03 January, 2009

Keeping Humanity in Conflict

So, Ben Affleck made a movie about the Congo. He made this movie about the Congo:

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I will let Wronging Rights tell you why this video is different from the rest.
  1. Shots of aforementioned celebrity kneeling caringly next to tear-stained refugee child: None.
  2. Voyeuristic footage of teary teenage girls haltingly narrating the circumstances of their violation: None. In fact, nobody cries at all.
  3. Ominous images of black men clutching semi-automatic weapons in a menacing manner: Alright one, but it accompanies text noting that there are 22 recognized armed groups operating in the region so I'm going to let it slide.
Affleck instead makes the shocking choice to show people going about their daily activities in the camps, experiencing the normal range of human emotion. This shouldn't be so striking, except when was the last time you saw footage of a Congolese man patiently bathing his child?

This is dignity or humanity or reality. Call it what you want. Yes, war is violent and people are displaced, women are raped and it is awful. IT IS ALL OF THOSE THINGS. But people are still involved in the conflict. There are some places where people have lived generations in the refugee camps - that is their home. And the woman who was been raped is expected to go home and continue on after her assault. I think we forget sometimes that life proceeds in times of conflict, not in a "this doesn't matter" kind of way - but let's give them their humanity in the midst of what's going on around them. No one needs to see another starving child with flies around it's tear stained face. Yes, that is reality, but it's exploitative. We don't need to hear another twelve year old girl saying how the Tutsi rebels gang raped her in front of her father. We don't.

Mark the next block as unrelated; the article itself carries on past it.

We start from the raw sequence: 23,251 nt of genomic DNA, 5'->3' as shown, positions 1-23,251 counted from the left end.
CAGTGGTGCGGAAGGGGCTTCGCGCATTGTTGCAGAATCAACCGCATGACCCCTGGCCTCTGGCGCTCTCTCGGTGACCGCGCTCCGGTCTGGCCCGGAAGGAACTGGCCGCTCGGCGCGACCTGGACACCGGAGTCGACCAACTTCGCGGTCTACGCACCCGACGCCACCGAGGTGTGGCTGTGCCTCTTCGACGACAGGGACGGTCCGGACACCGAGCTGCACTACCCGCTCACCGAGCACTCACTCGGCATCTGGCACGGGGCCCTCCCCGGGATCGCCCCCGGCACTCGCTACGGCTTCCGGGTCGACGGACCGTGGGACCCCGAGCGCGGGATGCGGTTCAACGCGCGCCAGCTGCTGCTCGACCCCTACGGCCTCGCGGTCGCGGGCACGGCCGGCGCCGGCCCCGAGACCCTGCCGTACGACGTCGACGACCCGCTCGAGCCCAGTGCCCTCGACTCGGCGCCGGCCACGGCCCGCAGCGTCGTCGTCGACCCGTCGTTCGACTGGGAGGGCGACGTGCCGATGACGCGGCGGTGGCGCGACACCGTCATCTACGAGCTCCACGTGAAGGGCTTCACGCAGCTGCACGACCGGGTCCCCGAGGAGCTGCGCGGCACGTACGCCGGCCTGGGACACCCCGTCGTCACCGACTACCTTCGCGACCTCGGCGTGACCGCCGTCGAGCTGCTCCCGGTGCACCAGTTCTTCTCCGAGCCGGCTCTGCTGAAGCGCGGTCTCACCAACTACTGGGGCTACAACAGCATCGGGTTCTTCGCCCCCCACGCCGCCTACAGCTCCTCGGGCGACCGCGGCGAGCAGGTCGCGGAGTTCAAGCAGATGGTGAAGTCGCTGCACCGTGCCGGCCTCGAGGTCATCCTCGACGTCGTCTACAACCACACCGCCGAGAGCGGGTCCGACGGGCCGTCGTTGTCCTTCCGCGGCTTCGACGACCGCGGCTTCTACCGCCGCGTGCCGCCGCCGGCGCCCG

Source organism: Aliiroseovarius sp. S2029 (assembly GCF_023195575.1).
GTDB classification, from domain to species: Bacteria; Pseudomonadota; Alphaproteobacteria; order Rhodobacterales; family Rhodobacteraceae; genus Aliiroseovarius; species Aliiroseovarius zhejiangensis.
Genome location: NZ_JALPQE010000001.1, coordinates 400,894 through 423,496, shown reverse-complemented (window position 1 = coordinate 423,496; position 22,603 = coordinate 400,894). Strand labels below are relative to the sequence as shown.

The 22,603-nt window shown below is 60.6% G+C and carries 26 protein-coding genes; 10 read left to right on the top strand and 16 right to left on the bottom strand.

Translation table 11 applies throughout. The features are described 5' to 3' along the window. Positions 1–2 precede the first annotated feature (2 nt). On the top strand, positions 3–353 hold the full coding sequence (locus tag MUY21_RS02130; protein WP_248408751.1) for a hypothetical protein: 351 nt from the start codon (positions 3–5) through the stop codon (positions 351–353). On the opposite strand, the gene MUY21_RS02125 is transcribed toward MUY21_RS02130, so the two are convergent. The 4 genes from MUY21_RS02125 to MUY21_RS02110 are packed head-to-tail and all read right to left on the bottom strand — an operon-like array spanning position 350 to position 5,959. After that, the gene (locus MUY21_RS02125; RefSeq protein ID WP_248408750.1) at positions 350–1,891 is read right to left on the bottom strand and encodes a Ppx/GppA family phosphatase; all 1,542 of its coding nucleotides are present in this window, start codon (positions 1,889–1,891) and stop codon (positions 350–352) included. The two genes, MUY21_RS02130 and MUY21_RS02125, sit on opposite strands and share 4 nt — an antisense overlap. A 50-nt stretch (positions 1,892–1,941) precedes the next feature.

Those things happen - and if you need those images - that exploitation to get involved I would ask you to check your heart. Someone said that we should not have to discuss why a woman being raped is wrong, or why we should intervene in that. We shouldn't. I should have to just tell you that hundreds of thousands of women have been raped by the rebel forces in the DRC and you should respond. Let's stop sensationalizing pain into tabloid news.

The facts are there - 1,000 people die a day in the DRC due to the after effects of the war. Do I really need to show you some four year old without a mother and interview some man with five kids to raise on his own for you to care?

I applaud Ben Affleck. Way to take the high road! Way to make a movie about the conflict not about your good deeds in the midst of the conflict (because, be honest, isn't that what most movies about "conflict" are - a way for a celebrity to brighten their image by pretending to care?).

Support an organization that is doing its best to help people establish some routine and existence in the midst of unending strife and greed.